A second retrospective study by our group examined demographics and infectious morbidity of fludarabine-refractory CLL and SLL patients who received alternative forms of commercially available chemotherapy or rituximab after they were classified as fludarabine-refractory.7 This study included 27 patients with a median age of 67 and a median of 3 prior therapies. Overall, 24 of 27 patients (89%) developed serious infections requiring intravenous antibiotics with a 17% frequency of hospital admission per month. Overall an 11.4% response to therapy was noted, predominantly in patients receiving rituximab. Median survival of this cohort was 13 months. Overall, both of these studies uniformly demonstrate fludarabine-refractory CLL patients have a high frequency of infections even in the absence of any treatment. Additionally, survival for this patient group is quite short, ranging from 9–13 months.

Understanding the molecular features present in fludarabine-refractory CLL that mediate resistance to therapy remains a high priority. P53 mutations and deletions are one such feature, being present in only 5%–10% of patients at diagnosis8 but in 40%–50% at the time fludarabine-refractory disease is present.9,10 Identifying the presence or absence of p53 mutations remains quite important to picking therapy even in the absence of fludarabine-refractory status. Indeed, p53 mutations and deletions predict for lack of response to monotherapy with fludarabine, chlorambucil, and rituximab.11–,13 Furthermore, p53 mutations and deletions also predict for markedly inferior survival as compared to those patients who have wild type p53.14 The biologic significance of other molecular markers and events associated with progression to refractory CLL has not been adequately explored. Such studies will be important if new, effective therapies are to be developed.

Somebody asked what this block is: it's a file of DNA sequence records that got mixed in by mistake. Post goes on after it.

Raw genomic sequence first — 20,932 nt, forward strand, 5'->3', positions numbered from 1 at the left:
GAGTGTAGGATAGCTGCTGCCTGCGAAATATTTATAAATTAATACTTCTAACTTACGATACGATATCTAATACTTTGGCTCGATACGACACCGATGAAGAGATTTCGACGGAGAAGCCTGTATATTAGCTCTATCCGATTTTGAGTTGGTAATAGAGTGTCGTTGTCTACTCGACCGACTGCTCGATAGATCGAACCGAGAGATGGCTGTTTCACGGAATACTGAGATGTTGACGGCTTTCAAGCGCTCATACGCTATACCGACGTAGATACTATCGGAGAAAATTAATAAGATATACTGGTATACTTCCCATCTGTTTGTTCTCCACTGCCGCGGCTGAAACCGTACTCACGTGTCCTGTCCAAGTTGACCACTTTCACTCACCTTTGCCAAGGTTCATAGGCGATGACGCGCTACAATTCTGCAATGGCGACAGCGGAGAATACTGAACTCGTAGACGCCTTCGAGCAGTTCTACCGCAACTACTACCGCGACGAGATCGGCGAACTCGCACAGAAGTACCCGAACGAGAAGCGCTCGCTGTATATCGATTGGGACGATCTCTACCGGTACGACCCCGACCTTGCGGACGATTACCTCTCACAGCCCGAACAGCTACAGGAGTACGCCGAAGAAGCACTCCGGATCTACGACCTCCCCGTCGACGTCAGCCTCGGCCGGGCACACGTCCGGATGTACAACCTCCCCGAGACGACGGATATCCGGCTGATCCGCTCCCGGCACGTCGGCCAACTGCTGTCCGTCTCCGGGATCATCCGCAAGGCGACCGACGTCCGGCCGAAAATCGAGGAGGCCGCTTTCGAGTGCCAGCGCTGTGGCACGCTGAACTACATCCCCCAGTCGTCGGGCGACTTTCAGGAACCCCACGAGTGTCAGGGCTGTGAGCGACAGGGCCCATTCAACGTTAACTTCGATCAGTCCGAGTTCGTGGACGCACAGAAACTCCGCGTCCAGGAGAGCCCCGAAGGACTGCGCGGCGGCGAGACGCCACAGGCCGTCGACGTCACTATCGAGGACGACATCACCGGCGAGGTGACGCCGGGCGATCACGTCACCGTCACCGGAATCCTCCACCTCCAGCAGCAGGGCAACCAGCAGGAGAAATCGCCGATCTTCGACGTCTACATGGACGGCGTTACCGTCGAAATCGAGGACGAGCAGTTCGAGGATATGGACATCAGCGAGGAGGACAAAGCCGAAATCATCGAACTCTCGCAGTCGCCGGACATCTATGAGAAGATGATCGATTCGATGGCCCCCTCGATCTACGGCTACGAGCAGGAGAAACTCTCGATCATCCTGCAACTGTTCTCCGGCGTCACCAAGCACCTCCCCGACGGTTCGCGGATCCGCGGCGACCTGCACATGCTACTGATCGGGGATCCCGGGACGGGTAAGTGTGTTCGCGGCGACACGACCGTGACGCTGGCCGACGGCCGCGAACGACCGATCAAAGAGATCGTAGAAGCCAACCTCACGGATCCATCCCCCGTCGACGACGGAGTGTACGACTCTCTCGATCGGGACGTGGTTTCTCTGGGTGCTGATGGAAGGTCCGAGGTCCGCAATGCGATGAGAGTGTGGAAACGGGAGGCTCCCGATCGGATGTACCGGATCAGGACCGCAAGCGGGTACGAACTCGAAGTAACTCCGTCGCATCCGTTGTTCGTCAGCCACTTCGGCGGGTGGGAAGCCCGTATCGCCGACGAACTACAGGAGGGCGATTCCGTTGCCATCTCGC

Alternative Nucleoside Analogues